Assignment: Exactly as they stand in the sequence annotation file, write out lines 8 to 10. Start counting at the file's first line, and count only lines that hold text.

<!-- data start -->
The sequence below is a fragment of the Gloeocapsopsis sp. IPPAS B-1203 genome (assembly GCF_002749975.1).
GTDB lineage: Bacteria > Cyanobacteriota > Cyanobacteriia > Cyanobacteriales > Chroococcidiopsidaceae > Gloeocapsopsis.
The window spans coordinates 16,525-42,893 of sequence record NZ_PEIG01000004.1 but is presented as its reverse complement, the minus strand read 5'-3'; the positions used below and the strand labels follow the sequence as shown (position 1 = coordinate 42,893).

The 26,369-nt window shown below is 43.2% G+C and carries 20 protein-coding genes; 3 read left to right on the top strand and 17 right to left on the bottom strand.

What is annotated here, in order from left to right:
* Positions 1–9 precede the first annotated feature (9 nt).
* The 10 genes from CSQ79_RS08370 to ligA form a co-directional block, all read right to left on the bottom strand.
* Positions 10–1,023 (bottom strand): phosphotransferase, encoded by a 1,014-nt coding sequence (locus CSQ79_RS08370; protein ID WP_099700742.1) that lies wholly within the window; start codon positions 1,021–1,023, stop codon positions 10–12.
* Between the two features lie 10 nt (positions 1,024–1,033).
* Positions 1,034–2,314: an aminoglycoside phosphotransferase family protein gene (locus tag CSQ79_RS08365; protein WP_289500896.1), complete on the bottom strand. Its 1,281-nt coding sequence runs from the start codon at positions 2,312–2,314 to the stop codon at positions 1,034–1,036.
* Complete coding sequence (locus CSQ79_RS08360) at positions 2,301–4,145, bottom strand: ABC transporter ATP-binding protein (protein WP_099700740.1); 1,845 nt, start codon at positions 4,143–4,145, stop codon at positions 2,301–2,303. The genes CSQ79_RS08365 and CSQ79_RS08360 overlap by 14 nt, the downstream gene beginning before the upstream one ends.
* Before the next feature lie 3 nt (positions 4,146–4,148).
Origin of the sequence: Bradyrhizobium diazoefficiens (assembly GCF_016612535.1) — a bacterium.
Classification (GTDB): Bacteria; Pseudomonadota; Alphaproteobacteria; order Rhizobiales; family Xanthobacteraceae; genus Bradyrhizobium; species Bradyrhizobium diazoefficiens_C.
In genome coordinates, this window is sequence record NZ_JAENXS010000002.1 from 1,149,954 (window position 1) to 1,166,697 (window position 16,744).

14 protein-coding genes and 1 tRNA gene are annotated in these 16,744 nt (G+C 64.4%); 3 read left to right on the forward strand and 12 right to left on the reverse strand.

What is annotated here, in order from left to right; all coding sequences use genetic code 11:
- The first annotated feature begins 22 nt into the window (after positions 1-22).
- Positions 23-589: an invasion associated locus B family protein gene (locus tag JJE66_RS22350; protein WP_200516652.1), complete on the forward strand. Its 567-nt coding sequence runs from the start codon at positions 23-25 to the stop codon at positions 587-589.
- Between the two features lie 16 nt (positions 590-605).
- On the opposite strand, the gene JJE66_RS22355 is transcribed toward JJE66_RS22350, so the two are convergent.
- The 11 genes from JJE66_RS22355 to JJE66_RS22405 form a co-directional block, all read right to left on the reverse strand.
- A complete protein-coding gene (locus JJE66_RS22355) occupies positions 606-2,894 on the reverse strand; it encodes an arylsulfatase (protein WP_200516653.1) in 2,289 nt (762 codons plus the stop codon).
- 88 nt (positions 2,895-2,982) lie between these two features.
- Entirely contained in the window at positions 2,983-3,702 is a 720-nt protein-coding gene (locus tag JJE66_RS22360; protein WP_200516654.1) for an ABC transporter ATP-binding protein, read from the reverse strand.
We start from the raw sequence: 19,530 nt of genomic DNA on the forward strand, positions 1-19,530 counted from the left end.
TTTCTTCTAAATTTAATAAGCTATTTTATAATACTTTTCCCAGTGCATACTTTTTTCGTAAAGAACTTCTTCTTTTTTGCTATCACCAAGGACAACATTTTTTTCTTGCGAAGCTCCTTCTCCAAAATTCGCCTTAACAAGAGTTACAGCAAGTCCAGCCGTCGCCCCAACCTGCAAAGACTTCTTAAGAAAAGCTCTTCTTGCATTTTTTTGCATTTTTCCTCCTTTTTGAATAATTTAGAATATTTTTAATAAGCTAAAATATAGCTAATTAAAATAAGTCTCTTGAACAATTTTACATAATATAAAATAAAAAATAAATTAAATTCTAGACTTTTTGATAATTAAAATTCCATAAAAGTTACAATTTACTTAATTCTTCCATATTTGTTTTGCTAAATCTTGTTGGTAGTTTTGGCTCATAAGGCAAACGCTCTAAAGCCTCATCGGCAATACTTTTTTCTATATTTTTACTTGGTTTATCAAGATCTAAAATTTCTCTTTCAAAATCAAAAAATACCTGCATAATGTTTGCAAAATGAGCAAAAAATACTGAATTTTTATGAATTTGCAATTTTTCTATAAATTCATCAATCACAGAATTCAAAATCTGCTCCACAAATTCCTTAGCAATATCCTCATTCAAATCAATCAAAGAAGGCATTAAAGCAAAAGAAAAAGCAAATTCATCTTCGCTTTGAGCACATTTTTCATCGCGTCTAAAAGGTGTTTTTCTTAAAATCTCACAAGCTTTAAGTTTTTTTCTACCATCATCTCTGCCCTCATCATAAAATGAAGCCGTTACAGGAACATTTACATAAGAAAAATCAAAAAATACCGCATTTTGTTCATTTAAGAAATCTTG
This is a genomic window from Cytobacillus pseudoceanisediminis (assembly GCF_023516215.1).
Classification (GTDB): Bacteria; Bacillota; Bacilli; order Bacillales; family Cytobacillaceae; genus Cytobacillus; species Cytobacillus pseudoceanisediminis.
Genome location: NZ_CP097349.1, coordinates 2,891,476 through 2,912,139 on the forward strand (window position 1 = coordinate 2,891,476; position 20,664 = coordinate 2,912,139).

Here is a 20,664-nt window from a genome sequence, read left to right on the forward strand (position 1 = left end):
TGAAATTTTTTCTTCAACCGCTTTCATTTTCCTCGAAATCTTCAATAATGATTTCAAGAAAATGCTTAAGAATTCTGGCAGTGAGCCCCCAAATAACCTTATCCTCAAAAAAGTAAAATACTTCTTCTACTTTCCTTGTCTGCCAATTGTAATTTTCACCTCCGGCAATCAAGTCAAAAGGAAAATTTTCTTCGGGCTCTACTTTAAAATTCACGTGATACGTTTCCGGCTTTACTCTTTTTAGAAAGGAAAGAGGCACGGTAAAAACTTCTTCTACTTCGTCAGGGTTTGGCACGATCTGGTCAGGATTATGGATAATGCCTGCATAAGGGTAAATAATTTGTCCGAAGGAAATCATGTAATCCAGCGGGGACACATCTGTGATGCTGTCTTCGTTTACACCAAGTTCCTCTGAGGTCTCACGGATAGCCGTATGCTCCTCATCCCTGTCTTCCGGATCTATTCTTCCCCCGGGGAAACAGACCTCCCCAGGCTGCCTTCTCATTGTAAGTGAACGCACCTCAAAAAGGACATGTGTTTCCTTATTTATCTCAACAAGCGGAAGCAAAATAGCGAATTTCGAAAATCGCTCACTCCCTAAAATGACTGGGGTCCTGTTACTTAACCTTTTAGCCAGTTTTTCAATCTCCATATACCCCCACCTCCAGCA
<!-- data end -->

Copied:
* Positions 10–1,023 (bottom strand): phosphotransferase, encoded by a 1,014-nt coding sequence (locus CSQ79_RS08370; protein ID WP_099700742.1) that lies wholly within the window; start codon positions 1,021–1,023, stop codon positions 10–12.
* Between the two features lie 10 nt (positions 1,024–1,033).
* Positions 1,034–2,314: an aminoglycoside phosphotransferase family protein gene (locus tag CSQ79_RS08365; protein WP_289500896.1), complete on the bottom strand. Its 1,281-nt coding sequence runs from the start codon at positions 2,312–2,314 to the stop codon at positions 1,034–1,036.